Meg Wolizter’s twelfth novel, “The Female Persuasion,” is the feminist novel of our time—well, kind of. The book’s protagonist is college freshman Greer Kadetsky, whose father’s failure to properly fill out financial aid forms for Yale forces Greer to attend the much less prestigious but fully funded, fictional Ryland University. There, she meets her soon-to-be college best friend Zee and continues her long-distance relationship with her high school boyfriend, Princeton-bound Cory. Zee encourages Greer to attend a lecture held by Faith Frank, a feminist icon who Greer comes to idolize. When Greer starts working with Faith after graduation, she starts to reevaluate her relationships, especially with Faith, as the idolization that blinded Greer to Faith’s imperfections slowly falls away. “The Female Persuasion” is about about a young (white, middle class) woman’s coming-of-age journey during and after college (not wholly original in concept, and that’s okay) but in trying to address too many of today’s problems with how women are treated, depicted, even idolized, Wolitzer spreads herself too thin.
“The Female Persuasion” is set in the late 2000s but is fully aware of the context in which it was published: 2018, a politically-charged climate that the issues in the book speak to. The novel is noticeably conscious of the systemic issues of today, from poor representation to sexual assault, and makes sure to respond. Zee is queer, and Cory is the son of Portuguese immigrants. Greer becomes an activist when she is harassed at a college party, only to learn that dozens of other women have also been harassed by the same student, whose only punishment is a slap on the wrist. She questions the status quo and the lack of change. “Things like misogyny, which seems to be everywhere, kind of wallpapering the world, you know what I mean?” Greer asks of Faith the first time they meet. “It’s still acceptable in the twenty-first century, and why is that?” However, the book starts to feel hollow, pervaded with anecdotes and details that initially speak to our time but eventually oversaturate the narrative with what feels prescriptive. Just as the scales gradually fall from Greer’s eyes regarding her relationship with Faith, the scales fall from ours as Wolitzer seems to speak through her characters instead of letting them speak for themselves.
Still, her characters are fully-realized, and this is to the novel’s benefit. “You needed to find a way to make your world dynamic, Greer knew. Sometimes you couldn’t do it yourself. Someone had to see something in you and speak to you in a way that no one else ever had,” Greer thinks to herself. For her, that someone is Faith. But Greer suffers from the age-old insecurity of not seeing herself accurately. Though she is undeniably intelligent, Greer struggles to articulate her thoughts. “It was always so much easier to turn a statement into a question, because in the end you could backpedal and say you were only asking, and then you wouldn’t have to endure the shame of being wrong,” she laments about her inability to speak in public.
Greer may not believe in herself, but it is clear that Wolitzer does. The author subtly sprinkles moments of self-awareness in Greer’s narrative, hinting at a maturity that Greer embodies but is slow to understand. Be it in random thoughts that universally resonate (”Nothing was wrong with her nose, but she knew it would always be part of her view of the world. Greer had understood it was hard to escape yourself, and to escape the way it felt being you”) or in instances that characterize Greer’s uniqueness (she choses passages to annotate in “Tess of the D’Urbervilles” the passages that “‘stir [her],’ she said, without self-consciousness”) Greer is a fully realized character. Her insecurities and insights color what could easily have been a monotonous, stereotypical coming-of-age story.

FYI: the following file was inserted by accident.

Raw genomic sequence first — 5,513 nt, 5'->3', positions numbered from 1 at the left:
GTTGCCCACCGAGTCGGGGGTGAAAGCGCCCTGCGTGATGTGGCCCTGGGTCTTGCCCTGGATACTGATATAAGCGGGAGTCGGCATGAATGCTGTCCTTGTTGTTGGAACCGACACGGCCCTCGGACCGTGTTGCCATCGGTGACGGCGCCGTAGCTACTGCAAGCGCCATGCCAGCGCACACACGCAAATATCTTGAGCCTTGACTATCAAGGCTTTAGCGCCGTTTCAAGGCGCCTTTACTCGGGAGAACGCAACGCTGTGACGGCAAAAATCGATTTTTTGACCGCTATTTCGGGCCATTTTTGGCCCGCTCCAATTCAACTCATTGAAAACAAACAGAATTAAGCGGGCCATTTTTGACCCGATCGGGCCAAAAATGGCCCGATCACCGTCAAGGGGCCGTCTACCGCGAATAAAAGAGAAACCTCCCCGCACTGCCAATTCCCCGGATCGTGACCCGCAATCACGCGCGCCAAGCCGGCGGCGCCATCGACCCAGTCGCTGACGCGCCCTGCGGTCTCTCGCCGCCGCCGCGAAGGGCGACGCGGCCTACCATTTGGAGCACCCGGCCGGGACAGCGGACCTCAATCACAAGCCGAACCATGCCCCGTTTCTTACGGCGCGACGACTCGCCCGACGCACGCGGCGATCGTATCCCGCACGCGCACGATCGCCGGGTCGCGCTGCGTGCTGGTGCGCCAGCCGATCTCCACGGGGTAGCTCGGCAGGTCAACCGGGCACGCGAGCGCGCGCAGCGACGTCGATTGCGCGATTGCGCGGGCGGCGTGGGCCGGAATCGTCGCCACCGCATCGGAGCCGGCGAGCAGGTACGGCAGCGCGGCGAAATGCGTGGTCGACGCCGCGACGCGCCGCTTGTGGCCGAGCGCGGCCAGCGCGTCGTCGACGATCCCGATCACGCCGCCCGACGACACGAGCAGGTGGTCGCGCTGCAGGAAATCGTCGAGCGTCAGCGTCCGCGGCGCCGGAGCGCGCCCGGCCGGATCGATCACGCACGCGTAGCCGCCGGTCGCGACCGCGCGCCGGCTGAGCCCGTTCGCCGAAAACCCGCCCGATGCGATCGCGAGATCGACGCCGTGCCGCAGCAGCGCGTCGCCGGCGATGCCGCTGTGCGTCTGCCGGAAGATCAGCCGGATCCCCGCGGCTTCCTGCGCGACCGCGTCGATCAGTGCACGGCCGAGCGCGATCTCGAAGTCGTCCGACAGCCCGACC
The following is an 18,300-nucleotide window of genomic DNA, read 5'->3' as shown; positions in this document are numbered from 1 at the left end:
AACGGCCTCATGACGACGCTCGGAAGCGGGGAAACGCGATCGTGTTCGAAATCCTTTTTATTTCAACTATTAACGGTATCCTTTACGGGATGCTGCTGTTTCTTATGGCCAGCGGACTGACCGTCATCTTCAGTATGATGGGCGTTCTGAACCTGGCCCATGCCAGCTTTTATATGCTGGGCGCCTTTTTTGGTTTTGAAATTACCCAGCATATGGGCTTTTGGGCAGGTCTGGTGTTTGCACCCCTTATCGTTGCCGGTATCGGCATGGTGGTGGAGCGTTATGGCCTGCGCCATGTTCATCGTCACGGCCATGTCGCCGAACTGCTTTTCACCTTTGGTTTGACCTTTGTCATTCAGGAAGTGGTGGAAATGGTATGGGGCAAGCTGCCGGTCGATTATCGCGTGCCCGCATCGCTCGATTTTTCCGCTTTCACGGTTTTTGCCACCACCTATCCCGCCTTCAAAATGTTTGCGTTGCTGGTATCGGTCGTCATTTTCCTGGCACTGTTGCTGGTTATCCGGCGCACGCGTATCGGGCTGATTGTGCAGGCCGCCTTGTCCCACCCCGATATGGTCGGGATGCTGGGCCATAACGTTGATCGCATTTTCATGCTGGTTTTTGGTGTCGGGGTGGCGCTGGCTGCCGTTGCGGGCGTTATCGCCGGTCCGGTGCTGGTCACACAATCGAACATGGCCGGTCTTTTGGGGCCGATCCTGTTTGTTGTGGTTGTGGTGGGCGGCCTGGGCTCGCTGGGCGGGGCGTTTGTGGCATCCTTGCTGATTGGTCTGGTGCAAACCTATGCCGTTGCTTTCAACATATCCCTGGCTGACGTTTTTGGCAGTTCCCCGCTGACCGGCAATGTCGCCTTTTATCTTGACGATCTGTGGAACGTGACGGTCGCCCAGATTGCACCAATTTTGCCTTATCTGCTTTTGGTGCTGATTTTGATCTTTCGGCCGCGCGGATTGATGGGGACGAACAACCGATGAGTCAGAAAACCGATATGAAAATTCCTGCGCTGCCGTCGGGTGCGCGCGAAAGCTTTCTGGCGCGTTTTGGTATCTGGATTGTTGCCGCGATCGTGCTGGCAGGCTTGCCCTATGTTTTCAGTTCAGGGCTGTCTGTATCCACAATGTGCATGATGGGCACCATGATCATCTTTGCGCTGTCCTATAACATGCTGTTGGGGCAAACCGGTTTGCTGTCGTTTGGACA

But while complete, characters fail as a panacea for the novel’s gaping flaw, which Wolitzer addresses but never resolves. “Time to give another pep talk to straight white middle-class women,” a rival says about Faith magazine. Greer acknowledges the limits of the feminism Faith advocates for, and by extension, Wolitzer admits that her book cannot represent the experiences of all women—and it shouldn’t. Greer is one woman, and her circumstances are unique to her. But acknowledgement can only take one’s self-awareness so far. By the end of the novel, Wolitzer’s attempts at inclusion and representation, from Zee and Cory’s identities to Greer’s criticism of Faith’s white, cisgender feminism, feel compulsory. What initially made Greer a complex, multifaceted character—she betrays Zee by making a selfish but human and relatable decision, for example—ends up undermining Greer’s convictions and judgment of Faith. Greer may be compelling in her own right, but her hypocrisy is something the novel fails to sufficiently reconcile.
“There are two kinds of feminists. The famous ones, and everyone else. Everyone else, all the people who just quietly go and do what they’re supposed to do, and don’t get a lot of credit for it, and don’t have someone out there every day telling them they’re doing an awesome job,” Zee says when her relationship with Greer starts to devolve. The novel unknowingly, or at least unintentionally, argues that the difference between the two types of feminists lies in its inclusion (or lack thereof) of different identities and experiences. It seems like Faith is one of the famous ones; Greer’s hypocrisy makes her into one. And though the book, written with a realism that really does ring true, champions women’s voices as much as it criticizes them, it only barely scratches the surface of what feminism can look like, making the universality of its title feel more contrived than genuine.
—Staff writer Mila Gauvin II can be reached at firstname.lastname@example.org.
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